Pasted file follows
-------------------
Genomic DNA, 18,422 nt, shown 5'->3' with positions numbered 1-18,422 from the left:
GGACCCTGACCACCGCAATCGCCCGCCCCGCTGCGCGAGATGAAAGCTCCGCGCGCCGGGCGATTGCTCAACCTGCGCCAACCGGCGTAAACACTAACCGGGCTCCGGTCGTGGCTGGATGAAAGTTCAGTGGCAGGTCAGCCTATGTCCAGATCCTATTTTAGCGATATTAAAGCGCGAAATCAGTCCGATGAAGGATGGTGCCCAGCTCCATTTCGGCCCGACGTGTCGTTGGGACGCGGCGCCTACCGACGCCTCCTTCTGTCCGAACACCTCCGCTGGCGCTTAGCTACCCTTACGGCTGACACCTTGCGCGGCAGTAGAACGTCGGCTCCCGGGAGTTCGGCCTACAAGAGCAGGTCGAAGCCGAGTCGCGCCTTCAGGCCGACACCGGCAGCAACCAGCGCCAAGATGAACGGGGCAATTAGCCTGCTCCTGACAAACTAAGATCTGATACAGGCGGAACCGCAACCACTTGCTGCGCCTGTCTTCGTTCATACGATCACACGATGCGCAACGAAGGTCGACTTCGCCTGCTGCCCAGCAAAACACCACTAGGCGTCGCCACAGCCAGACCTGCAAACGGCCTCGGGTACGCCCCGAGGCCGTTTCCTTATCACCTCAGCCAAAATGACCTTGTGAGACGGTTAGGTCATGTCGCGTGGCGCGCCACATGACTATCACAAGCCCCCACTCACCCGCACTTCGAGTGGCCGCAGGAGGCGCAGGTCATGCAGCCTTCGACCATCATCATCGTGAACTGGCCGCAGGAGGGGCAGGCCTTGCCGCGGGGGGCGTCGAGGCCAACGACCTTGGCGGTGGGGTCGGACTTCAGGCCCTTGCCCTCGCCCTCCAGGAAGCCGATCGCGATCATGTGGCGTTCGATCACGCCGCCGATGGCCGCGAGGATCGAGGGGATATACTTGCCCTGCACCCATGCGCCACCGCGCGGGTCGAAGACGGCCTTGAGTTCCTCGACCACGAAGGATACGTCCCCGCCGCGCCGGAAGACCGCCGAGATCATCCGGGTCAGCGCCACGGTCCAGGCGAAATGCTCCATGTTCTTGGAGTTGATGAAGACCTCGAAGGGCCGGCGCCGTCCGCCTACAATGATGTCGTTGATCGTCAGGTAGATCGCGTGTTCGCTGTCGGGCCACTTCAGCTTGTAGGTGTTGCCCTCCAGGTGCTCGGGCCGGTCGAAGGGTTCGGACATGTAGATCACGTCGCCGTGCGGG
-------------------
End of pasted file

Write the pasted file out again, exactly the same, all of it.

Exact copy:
Genomic DNA, 18,422 nt, shown 5'->3' with positions numbered 1-18,422 from the left:
GGACCCTGACCACCGCAATCGCCCGCCCCGCTGCGCGAGATGAAAGCTCCGCGCGCCGGGCGATTGCTCAACCTGCGCCAACCGGCGTAAACACTAACCGGGCTCCGGTCGTGGCTGGATGAAAGTTCAGTGGCAGGTCAGCCTATGTCCAGATCCTATTTTAGCGATATTAAAGCGCGAAATCAGTCCGATGAAGGATGGTGCCCAGCTCCATTTCGGCCCGACGTGTCGTTGGGACGCGGCGCCTACCGACGCCTCCTTCTGTCCGAACACCTCCGCTGGCGCTTAGCTACCCTTACGGCTGACACCTTGCGCGGCAGTAGAACGTCGGCTCCCGGGAGTTCGGCCTACAAGAGCAGGTCGAAGCCGAGTCGCGCCTTCAGGCCGACACCGGCAGCAACCAGCGCCAAGATGAACGGGGCAATTAGCCTGCTCCTGACAAACTAAGATCTGATACAGGCGGAACCGCAACCACTTGCTGCGCCTGTCTTCGTTCATACGATCACACGATGCGCAACGAAGGTCGACTTCGCCTGCTGCCCAGCAAAACACCACTAGGCGTCGCCACAGCCAGACCTGCAAACGGCCTCGGGTACGCCCCGAGGCCGTTTCCTTATCACCTCAGCCAAAATGACCTTGTGAGACGGTTAGGTCATGTCGCGTGGCGCGCCACATGACTATCACAAGCCCCCACTCACCCGCACTTCGAGTGGCCGCAGGAGGCGCAGGTCATGCAGCCTTCGACCATCATCATCGTGAACTGGCCGCAGGAGGGGCAGGCCTTGCCGCGGGGGGCGTCGAGGCCAACGACCTTGGCGGTGGGGTCGGACTTCAGGCCCTTGCCCTCGCCCTCCAGGAAGCCGATCGCGATCATGTGGCGTTCGATCACGCCGCCGATGGCCGCGAGGATCGAGGGGATATACTTGCCCTGCACCCATGCGCCACCGCGCGGGTCGAAGACGGCCTTGAGTTCCTCGACCACGAAGGATACGTCCCCGCCGCGCCGGAAGACCGCCGAGATCATCCGGGTCAGCGCCACGGTCCAGGCGAAATGCTCCATGTTCTTGGAGTTGATGAAGACCTCGAAGGGCCGGCGCCGTCCGCCTACAATGATGTCGTTGATCGTCAGGTAGATCGCGTGTTCGCTGTCGGGCCACTTCAGCTTGTAGGTGTTGCCCTCCAGGTGCTCGGGCCGGTCGAAGGGTTCGGACATGTAGATCACGTCGCCGTGCGGG